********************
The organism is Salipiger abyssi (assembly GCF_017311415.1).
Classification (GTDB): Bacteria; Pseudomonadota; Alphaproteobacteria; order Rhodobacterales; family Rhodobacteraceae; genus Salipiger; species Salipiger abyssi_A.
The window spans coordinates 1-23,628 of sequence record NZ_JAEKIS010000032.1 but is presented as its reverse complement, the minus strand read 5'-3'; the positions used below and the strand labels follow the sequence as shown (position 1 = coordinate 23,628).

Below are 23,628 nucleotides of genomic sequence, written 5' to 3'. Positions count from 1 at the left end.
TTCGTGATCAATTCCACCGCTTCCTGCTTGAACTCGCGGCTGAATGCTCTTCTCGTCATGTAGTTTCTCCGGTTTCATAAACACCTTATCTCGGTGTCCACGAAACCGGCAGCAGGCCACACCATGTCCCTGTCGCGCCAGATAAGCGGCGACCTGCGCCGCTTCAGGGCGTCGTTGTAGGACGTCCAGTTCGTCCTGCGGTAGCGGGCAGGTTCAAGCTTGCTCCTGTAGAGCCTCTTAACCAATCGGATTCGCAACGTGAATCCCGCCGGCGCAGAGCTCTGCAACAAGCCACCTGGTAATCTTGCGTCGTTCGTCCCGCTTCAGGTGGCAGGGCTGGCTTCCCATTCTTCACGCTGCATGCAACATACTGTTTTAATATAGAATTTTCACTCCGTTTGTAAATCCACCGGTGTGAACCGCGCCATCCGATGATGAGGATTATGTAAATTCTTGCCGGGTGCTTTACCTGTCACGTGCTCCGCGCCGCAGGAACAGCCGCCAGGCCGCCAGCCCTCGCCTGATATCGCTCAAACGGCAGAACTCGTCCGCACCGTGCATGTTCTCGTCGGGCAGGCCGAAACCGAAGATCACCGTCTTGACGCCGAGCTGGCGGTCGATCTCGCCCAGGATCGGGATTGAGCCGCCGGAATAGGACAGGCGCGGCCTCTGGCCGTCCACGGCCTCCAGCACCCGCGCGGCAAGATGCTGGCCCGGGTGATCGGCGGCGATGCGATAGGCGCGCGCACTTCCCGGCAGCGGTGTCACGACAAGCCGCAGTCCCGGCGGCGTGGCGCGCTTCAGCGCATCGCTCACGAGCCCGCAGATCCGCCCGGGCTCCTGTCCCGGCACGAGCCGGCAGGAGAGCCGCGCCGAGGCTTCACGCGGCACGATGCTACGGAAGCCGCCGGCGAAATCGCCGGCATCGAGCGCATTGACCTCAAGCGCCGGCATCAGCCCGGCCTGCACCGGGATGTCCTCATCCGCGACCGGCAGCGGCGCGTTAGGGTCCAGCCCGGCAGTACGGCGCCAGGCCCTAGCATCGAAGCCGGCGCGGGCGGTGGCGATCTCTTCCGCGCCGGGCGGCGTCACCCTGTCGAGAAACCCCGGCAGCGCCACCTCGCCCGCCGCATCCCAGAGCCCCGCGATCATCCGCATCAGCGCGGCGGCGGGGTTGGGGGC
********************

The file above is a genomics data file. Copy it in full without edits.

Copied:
The organism is Salipiger abyssi (assembly GCF_017311415.1).
Classification (GTDB): Bacteria; Pseudomonadota; Alphaproteobacteria; order Rhodobacterales; family Rhodobacteraceae; genus Salipiger; species Salipiger abyssi_A.
The window spans coordinates 1-23,628 of sequence record NZ_JAEKIS010000032.1 but is presented as its reverse complement, the minus strand read 5'-3'; the positions used below and the strand labels follow the sequence as shown (position 1 = coordinate 23,628).

Below are 23,628 nucleotides of genomic sequence, written 5' to 3'. Positions count from 1 at the left end.
TTCGTGATCAATTCCACCGCTTCCTGCTTGAACTCGCGGCTGAATGCTCTTCTCGTCATGTAGTTTCTCCGGTTTCATAAACACCTTATCTCGGTGTCCACGAAACCGGCAGCAGGCCACACCATGTCCCTGTCGCGCCAGATAAGCGGCGACCTGCGCCGCTTCAGGGCGTCGTTGTAGGACGTCCAGTTCGTCCTGCGGTAGCGGGCAGGTTCAAGCTTGCTCCTGTAGAGCCTCTTAACCAATCGGATTCGCAACGTGAATCCCGCCGGCGCAGAGCTCTGCAACAAGCCACCTGGTAATCTTGCGTCGTTCGTCCCGCTTCAGGTGGCAGGGCTGGCTTCCCATTCTTCACGCTGCATGCAACATACTGTTTTAATATAGAATTTTCACTCCGTTTGTAAATCCACCGGTGTGAACCGCGCCATCCGATGATGAGGATTATGTAAATTCTTGCCGGGTGCTTTACCTGTCACGTGCTCCGCGCCGCAGGAACAGCCGCCAGGCCGCCAGCCCTCGCCTGATATCGCTCAAACGGCAGAACTCGTCCGCACCGTGCATGTTCTCGTCGGGCAGGCCGAAACCGAAGATCACCGTCTTGACGCCGAGCTGGCGGTCGATCTCGCCCAGGATCGGGATTGAGCCGCCGGAATAGGACAGGCGCGGCCTCTGGCCGTCCACGGCCTCCAGCACCCGCGCGGCAAGATGCTGGCCCGGGTGATCGGCGGCGATGCGATAGGCGCGCGCACTTCCCGGCAGCGGTGTCACGACAAGCCGCAGTCCCGGCGGCGTGGCGCGCTTCAGCGCATCGCTCACGAGCCCGCAGATCCGCCCGGGCTCCTGTCCCGGCACGAGCCGGCAGGAGAGCCGCGCCGAGGCTTCACGCGGCACGATGCTACGGAAGCCGCCGGCGAAATCGCCGGCATCGAGCGCATTGACCTCAAGCGCCGGCATCAGCCCGGCCTGCACCGGGATGTCCTCATCCGCGACCGGCAGCGGCGCGTTAGGGTCCAGCCCGGCAGTACGGCGCCAGGCCCTAGCATCGAAGCCGGCGCGGGCGGTGGCGATCTCTTCCGCGCCGGGCGGCGTCACCCTGTCGAGAAACCCCGGCAGCGCCACCTCGCCCGCCGCATCCCAGAGCCCCGCGATCATCCGCATCAGCGCGGCGGCGGGGTTGGGGGC